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Indexed/Abstracted in: CAB, EMBASE, PubMed/MEDLINE, Science Citation Index Expanded (SciSearch), Scopus
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Mandel E. M., Casselbrant M. L.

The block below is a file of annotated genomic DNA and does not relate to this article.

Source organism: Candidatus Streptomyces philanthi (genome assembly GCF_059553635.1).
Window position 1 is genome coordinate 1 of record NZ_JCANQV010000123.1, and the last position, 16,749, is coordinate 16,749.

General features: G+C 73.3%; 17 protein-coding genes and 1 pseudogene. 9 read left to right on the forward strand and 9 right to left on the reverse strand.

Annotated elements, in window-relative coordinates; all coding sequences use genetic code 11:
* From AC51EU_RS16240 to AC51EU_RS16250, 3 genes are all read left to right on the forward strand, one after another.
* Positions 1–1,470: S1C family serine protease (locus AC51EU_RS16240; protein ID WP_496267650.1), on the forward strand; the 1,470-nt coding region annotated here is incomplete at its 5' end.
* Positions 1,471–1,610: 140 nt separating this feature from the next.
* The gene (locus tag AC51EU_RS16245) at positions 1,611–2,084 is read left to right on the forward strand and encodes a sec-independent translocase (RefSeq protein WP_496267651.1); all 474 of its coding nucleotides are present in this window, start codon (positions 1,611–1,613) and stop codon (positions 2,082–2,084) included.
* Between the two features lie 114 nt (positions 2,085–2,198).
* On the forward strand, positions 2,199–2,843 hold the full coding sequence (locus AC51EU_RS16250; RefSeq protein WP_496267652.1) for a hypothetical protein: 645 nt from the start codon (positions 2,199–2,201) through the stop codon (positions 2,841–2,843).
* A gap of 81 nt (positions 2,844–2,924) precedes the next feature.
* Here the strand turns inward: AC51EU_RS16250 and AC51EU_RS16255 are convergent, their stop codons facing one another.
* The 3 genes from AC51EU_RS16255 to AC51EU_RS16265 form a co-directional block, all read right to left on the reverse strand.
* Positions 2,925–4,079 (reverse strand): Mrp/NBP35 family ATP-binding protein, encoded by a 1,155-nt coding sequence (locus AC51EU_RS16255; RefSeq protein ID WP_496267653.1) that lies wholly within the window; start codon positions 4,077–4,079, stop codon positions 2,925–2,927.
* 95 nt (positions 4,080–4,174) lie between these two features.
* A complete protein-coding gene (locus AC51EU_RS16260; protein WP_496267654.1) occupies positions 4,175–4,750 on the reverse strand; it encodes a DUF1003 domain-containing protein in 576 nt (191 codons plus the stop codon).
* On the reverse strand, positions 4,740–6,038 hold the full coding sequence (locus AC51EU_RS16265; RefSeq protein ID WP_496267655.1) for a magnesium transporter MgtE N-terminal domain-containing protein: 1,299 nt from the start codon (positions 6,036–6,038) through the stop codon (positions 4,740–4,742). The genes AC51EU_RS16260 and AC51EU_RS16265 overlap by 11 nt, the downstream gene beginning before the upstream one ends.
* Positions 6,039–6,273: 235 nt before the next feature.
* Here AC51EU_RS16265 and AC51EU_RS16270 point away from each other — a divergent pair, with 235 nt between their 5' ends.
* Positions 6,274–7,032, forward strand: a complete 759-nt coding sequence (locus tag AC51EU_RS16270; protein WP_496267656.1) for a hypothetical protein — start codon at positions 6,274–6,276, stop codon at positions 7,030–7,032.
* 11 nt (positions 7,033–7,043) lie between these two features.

Otitis media with effusion (OME) is defined as asymptomatic middle-ear effusion, that is, without the signs and symptoms of acute otitis media (AOM), such as fever, otalgia, or otorrhea. OME can occur after an episode of AOM or may occur without any prior or concurrent symptoms and is often noted on a routine physical examination or screening. Because children with OME are usually not ill, there is a question of whether treatment is warranted for this condition. Also adding to the complexity of this problem is the high spontaneous cure rate of OME. This paper will review the many clinical trials of the efficacy of antimicrobial therapy for OME. We have grouped the studies into 4 major categories: antibiotic vs no treatment, antibiotic vs placebo, antibiotic vs antibiotic, and antibiotic prophylaxis. While study designs, definitions, and quality vary widely, these studies show a trend toward short-term efficacy of antimicrobial treatment, but long-term efficacy is doubtful. In this age of antimicrobial resistance, coupled with the high natural cure rate, routine antimicrobial treatment of OME is not warranted. It may be useful in selected patients, particularly those with chronic OME (3 months or longer of bilateral effusion or 6 months or longer of unilateral effusion) for whom surgery is being considered: a 1-time short course of antibiotic may allow cancellation or at least postponement of a surgical procedure, particularly in spring/summer when one would like to avoid placing tubes in the ears and placing the child at risk for otorrhea due to water exposure. Also, antimicrobial therapy may provide at least short-term relief for symptomatic children (hearing loss, developmental delay, etc.) for whom surgery must be postponed or is contraindicated.